Turner Bison Exchange

McGinley Ranch

Ranch Review: McGinley Ranch

mr.jpg

Location -  Gordon, Nebraska

Year Acquired - 1999

Size -  80,000 acres

Cows Exposed - 1,700

Cow to Bull Ratio - 14:1

Maximum Bull Age - 6 years

Management Overview

The McGinley Ranch is an 80,000-acre property in the Sandhills of Nebraska and South Dakota.  The goal of the ranch is to harvest native forage in a manner that improves ecological health, promotes biological diversity of native species and produces positive economic returns from high quality bison production. 

Breeding Herd

This single large herd is grazed year-round on native range with almost no supplementation. We employ rotational grazing with frequent pasture moves. The herd is rotated through 14 upland pastures ranging from 1,000-7,000 acres and at least 6 sub-irrigated meadow complexes that run 150-300 acres. We do not feed our breeding herd any hay or grain but we will strategically supplement a small amount of protein cake at certain times of the year; primarily prior to works as a behavior modifier. The herd is worked in February; All animals are vaccinated for Mycoplasma, cows are preg-checked with open cows culled on normal years.  Calves are weaned and vaccinated with Mycoplasma, 7-way, virashield, wormer, and rB51 (heifers) at this time.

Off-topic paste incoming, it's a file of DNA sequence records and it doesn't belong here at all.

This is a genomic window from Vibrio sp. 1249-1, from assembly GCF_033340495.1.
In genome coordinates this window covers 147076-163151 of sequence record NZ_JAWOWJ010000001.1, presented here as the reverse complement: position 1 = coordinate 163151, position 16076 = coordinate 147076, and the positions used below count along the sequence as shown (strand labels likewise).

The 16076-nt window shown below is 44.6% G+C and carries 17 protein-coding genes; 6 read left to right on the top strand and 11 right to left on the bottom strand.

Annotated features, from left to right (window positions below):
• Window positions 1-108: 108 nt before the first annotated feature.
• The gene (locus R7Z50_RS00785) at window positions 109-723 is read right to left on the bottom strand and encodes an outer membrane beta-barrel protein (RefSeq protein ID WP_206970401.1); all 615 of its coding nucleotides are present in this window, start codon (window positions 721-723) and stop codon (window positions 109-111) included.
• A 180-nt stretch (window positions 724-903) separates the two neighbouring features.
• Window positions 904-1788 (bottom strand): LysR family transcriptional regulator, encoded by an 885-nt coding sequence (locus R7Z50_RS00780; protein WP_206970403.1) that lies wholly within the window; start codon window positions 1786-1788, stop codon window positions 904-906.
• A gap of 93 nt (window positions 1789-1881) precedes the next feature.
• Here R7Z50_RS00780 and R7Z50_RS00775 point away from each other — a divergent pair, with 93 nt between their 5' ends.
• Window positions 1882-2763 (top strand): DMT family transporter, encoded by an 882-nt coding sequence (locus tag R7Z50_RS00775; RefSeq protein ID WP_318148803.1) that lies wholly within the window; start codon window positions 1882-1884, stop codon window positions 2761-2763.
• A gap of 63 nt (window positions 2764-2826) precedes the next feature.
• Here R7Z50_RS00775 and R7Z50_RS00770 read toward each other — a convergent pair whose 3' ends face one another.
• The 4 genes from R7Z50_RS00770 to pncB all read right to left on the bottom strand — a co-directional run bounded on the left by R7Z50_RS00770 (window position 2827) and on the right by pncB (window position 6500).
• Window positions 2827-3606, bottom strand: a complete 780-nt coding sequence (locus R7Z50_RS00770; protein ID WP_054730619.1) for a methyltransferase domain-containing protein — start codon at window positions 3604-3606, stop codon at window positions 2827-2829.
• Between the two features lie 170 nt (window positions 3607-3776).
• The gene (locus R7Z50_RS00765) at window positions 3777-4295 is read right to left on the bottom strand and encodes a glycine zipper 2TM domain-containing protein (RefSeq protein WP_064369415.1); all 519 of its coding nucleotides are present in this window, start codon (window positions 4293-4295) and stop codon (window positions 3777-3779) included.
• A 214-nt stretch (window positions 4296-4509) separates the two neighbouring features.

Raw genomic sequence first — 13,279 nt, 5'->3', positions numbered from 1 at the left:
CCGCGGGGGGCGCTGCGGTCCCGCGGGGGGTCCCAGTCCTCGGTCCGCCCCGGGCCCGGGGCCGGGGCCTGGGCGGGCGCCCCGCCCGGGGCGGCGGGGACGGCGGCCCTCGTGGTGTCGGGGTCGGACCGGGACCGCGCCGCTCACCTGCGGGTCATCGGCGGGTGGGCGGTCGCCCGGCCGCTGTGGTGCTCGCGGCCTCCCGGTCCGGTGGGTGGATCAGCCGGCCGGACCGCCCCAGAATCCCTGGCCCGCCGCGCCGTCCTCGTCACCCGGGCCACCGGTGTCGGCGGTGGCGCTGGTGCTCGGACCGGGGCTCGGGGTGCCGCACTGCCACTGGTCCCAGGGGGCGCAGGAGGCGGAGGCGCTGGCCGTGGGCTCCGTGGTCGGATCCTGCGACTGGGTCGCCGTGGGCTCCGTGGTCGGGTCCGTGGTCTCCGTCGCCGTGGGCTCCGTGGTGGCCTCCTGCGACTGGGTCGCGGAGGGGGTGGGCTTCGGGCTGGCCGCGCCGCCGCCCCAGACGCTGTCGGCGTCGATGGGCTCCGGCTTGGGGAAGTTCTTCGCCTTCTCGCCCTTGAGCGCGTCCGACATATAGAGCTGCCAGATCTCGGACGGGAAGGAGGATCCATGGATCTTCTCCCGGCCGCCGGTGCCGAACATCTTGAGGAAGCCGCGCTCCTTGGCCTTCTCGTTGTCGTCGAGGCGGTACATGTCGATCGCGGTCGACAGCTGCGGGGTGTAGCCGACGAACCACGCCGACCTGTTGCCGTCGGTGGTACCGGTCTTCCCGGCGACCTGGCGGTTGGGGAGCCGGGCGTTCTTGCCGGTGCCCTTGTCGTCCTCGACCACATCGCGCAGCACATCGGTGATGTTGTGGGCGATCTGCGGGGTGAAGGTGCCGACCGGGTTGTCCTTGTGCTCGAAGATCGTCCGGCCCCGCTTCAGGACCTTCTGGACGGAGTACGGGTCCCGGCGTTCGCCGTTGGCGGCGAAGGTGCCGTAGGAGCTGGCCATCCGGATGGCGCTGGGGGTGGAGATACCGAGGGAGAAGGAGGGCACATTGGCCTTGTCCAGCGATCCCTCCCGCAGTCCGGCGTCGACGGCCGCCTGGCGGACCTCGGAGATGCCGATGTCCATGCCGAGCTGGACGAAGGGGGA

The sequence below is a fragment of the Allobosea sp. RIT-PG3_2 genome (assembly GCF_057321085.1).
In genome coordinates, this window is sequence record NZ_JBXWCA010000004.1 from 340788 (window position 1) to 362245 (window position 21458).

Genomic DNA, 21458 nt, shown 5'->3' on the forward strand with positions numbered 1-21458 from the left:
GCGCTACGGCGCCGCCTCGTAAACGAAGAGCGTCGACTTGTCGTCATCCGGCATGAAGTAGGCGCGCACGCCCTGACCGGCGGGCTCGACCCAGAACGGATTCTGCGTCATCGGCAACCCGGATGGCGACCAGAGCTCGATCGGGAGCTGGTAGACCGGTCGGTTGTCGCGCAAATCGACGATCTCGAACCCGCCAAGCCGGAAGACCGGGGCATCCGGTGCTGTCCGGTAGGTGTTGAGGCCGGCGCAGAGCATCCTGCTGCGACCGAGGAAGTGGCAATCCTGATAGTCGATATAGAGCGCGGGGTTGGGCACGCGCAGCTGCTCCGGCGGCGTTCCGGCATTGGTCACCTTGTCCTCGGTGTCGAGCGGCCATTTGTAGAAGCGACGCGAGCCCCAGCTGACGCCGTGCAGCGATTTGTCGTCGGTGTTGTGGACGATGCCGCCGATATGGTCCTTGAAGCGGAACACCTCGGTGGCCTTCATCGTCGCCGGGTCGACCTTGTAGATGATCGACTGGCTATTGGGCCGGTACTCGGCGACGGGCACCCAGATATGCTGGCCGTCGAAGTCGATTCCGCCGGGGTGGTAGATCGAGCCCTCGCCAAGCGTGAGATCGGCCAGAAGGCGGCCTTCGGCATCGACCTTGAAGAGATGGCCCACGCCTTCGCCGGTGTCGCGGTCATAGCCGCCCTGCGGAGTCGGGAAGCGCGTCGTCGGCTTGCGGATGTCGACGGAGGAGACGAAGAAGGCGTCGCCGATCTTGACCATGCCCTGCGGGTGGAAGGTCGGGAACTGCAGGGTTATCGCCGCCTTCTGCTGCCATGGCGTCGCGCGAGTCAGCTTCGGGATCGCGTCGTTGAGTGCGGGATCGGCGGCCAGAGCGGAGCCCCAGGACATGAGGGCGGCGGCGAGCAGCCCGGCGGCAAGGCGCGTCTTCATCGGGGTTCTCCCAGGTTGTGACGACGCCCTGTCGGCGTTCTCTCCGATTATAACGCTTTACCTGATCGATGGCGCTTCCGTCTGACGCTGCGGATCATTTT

At the McGinley Ranch we strive to develop a herd that is exceptionally productive with almost no inputs.  Replacement heifers are run with the breeding herd starting at 20-22 months and are expected to get bred while being treated like every other cow. Since 2013, all open cows are culled (including 2 and 3-year-olds). 

Calves / Yearlings

Male and female calves are mixed together at weaning and fed grass hay and protein cake for 2-4 weeks, and then turned out to grass. They are run as a single herd and rotated through pastures ranging from 30-2,500 acres.  We primarily hold these animals with 2 string temporary electric fencing. All yearlings are boostered for Mycoplasma in October when we select the replacement bulls, and again in March when replacement heifers are selected.  Replacement selection has been based off average daily gain on grass (weaning through 18-20 months).

All ranch hands are trained in low stress livestock handling techniques which are utilized each time animals are moved or handled.

Summary

The McGinley Ranch demands “natural” performance out of our animals, they must do it all on grass with minimal supplementation.  We also demand that our animals perform under potentially uncomfortable situations whether it be high stocking density or frequent pasture moves. With these guiding principles, we believe that our animals are not only selected to be highly productive under our environmental constraints but also help us obtain land use efficiencies in our operation that allow us to optimize our economic returns. 

Our sale animals are healthy, easy to handle, cake broke, and are our absolute best performers.

Health

The McGinley Ranch has experienced several Mycoplasma outbreaks in the past. The first was in 2006, then again in 2012, and finally in 2014. The outbreaks have always been confined to the yearling herd. To date we have never had a problem in the breeding herd.